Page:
Everybody loves Rashid Irani: When a fine movie critic—a restaurant owner who doesn’t own a stove or a fridge, and can’t cook—gets stuck at home

How did a Bombay film critic who lives alone, without a cooking range, TV or fridge, and who has eaten all his meals outside for 35 years, live through the 75-day lockdown?

Rashid Irani, long time movie reviewer for The Times of India and then Hindustan Times, recounts his saga in Sunday Mid-Day.

“Though I live with over 5,000 books and magazines for the last two-and-a-half months, I have not felt the urge to read or re-read a single book. I feel what is the use of all this reading, if it has to come to this. It has made me cynical.

“I have been watching films for the last 50 years. But, since the lockdown, I have not been able to see a single film, and strangely, I have no regrets about that.

“Earlier, I would go down at least two or three times a day. I’d visit the nearest tea shop in the neighbourhood, have a simple chai and omelette, and come home satisfied. Now, that all restaurants are shut, I go once in the morning for my tea, at a small shack in the nearby lane. Here, I am joined by garbage workers, the underprivileged, and the elderly; [they have been hit the worst due to the lockdown] and yet, I do not see despair in them. That’s moving, but it has also made me very angry. At times, I am overwhelmed with rage.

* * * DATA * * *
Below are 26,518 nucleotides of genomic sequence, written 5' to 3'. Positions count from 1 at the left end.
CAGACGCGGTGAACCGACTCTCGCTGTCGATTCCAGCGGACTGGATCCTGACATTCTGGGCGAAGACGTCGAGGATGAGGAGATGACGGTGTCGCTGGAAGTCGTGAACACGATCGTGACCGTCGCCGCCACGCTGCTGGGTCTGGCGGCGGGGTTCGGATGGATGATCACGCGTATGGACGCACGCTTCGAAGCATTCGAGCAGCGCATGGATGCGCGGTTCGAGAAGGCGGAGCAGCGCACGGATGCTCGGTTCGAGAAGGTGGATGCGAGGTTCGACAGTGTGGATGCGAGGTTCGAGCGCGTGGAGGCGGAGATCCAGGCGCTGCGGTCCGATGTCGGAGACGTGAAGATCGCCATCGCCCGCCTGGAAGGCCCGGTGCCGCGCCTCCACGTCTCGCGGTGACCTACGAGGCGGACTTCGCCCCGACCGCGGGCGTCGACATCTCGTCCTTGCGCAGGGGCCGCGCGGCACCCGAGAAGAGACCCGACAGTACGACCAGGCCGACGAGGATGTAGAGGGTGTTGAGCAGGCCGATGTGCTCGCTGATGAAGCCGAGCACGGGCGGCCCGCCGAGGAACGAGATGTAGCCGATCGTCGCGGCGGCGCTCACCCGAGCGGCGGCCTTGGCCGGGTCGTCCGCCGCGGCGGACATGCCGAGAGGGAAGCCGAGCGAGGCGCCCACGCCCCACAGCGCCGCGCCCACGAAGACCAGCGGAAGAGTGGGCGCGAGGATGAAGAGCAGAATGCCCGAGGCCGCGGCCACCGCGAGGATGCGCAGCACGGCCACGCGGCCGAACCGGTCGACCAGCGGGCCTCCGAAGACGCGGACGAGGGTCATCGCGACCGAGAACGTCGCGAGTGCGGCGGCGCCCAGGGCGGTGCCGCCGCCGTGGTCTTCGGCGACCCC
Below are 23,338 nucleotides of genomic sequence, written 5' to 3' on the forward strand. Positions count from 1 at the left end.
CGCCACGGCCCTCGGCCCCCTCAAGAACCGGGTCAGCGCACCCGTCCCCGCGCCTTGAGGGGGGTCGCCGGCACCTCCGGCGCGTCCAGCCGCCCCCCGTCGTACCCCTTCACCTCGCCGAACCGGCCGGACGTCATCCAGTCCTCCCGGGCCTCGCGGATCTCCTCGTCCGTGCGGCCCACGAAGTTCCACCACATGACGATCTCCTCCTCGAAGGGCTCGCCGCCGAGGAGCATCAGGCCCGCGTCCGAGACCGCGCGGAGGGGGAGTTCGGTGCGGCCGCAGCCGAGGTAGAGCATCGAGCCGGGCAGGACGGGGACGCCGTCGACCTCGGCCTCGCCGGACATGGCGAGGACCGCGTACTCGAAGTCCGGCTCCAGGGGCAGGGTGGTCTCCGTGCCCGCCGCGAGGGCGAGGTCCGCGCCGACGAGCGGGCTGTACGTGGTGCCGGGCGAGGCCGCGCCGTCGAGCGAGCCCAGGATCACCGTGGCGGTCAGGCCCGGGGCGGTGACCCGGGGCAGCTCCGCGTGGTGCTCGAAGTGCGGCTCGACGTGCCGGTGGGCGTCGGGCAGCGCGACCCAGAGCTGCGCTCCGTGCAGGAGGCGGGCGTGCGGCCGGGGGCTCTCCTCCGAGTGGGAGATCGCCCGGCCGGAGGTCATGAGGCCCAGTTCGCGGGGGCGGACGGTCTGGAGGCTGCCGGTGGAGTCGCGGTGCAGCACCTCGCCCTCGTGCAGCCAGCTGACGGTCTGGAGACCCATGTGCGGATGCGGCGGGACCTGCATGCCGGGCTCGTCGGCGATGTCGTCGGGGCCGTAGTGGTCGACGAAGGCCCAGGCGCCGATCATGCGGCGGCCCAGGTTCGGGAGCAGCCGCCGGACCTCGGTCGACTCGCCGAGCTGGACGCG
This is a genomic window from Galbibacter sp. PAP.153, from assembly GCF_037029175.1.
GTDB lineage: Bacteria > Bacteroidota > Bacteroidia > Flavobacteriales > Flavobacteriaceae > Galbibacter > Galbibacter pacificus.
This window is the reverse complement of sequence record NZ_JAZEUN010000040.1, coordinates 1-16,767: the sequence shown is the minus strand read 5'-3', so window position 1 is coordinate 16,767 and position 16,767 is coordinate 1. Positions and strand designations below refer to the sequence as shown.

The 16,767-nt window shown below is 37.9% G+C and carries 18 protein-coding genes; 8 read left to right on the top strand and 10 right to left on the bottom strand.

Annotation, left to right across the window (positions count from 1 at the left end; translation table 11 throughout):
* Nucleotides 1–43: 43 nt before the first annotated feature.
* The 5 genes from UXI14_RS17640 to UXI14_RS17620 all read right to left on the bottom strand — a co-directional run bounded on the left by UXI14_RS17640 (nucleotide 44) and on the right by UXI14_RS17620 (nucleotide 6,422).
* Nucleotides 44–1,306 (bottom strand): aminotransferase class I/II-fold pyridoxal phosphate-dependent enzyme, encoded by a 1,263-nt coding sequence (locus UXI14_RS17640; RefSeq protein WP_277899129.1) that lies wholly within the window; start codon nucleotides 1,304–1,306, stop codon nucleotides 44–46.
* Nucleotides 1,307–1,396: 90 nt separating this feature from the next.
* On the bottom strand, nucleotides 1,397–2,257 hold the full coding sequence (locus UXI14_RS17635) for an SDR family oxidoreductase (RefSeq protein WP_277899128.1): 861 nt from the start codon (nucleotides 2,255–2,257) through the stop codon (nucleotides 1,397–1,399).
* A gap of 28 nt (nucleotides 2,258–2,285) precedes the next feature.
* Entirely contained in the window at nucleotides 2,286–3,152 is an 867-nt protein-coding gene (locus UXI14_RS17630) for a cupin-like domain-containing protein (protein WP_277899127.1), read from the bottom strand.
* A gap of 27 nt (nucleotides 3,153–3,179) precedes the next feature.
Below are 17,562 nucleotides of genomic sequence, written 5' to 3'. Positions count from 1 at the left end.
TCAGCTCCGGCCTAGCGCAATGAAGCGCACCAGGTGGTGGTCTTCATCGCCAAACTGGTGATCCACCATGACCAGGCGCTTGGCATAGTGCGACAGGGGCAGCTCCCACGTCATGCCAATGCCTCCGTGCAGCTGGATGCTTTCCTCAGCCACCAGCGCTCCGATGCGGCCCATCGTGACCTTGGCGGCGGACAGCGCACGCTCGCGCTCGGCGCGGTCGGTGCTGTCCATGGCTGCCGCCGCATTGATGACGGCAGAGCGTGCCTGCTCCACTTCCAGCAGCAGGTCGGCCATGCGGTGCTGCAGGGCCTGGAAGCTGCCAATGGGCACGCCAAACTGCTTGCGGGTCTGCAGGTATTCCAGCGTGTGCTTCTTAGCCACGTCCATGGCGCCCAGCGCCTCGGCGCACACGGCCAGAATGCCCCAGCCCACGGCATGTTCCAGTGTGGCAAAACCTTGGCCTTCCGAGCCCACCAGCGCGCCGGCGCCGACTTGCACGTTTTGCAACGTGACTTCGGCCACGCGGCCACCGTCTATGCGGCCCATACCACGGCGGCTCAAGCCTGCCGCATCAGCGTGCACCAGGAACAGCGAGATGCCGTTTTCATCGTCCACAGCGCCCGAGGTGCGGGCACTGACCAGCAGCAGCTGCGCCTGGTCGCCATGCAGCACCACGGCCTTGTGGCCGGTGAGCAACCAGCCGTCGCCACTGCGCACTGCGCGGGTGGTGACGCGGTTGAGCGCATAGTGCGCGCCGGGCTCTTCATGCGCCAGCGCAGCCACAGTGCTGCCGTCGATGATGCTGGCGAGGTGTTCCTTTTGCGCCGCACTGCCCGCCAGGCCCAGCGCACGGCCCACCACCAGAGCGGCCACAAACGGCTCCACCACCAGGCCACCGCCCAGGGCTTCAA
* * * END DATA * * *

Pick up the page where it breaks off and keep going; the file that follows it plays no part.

Like most people, I am disoriented, and have become borderline depressive. While I live alone, I do not thrive on this loneliness; I need human contact. What this lockdown has done is turn me into an automaton.

The irony of Rashid Irani’s story is that the trained chartered accountant is the working partner of Brabourne, the eponymous Irani restaurant on Princess Street in Bombay with which his family has been associated since 1934.


After Rashid Irani’s troubling account appeared, some film folk jumped in. And the following diary item appears in today’s Mid-Day.

Also read: A portrait of a critic at the cash counter

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